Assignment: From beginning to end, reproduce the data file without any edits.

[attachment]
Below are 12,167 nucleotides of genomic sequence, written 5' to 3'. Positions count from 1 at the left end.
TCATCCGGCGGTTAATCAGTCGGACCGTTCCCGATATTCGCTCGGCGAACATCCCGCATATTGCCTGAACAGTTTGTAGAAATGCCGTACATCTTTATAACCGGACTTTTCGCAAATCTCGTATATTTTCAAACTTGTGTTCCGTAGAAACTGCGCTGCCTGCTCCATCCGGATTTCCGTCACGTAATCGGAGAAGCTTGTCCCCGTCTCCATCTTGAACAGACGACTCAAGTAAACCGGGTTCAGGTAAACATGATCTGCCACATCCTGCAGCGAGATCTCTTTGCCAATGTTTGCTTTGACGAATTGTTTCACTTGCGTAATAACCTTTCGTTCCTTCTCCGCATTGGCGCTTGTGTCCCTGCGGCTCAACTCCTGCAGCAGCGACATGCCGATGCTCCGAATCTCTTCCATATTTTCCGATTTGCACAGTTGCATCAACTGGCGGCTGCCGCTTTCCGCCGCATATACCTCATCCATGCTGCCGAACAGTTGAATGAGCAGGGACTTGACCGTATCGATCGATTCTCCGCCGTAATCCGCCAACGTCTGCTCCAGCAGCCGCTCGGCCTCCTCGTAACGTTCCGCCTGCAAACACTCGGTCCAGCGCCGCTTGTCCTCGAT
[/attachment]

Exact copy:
Below are 12,167 nucleotides of genomic sequence, written 5' to 3'. Positions count from 1 at the left end.
TCATCCGGCGGTTAATCAGTCGGACCGTTCCCGATATTCGCTCGGCGAACATCCCGCATATTGCCTGAACAGTTTGTAGAAATGCCGTACATCTTTATAACCGGACTTTTCGCAAATCTCGTATATTTTCAAACTTGTGTTCCGTAGAAACTGCGCTGCCTGCTCCATCCGGATTTCCGTCACGTAATCGGAGAAGCTTGTCCCCGTCTCCATCTTGAACAGACGACTCAAGTAAACCGGGTTCAGGTAAACATGATCTGCCACATCCTGCAGCGAGATCTCTTTGCCAATGTTTGCTTTGACGAATTGTTTCACTTGCGTAATAACCTTTCGTTCCTTCTCCGCATTGGCGCTTGTGTCCCTGCGGCTCAACTCCTGCAGCAGCGACATGCCGATGCTCCGAATCTCTTCCATATTTTCCGATTTGCACAGTTGCATCAACTGGCGGCTGCCGCTTTCCGCCGCATATACCTCATCCATGCTGCCGAACAGTTGAATGAGCAGGGACTTGACCGTATCGATCGATTCTCCGCCGTAATCCGCCAACGTCTGCTCCAGCAGCCGCTCGGCCTCCTCGTAACGTTCCGCCTGCAAACACTCGGTCCAGCGCCGCTTGTCCTCGAT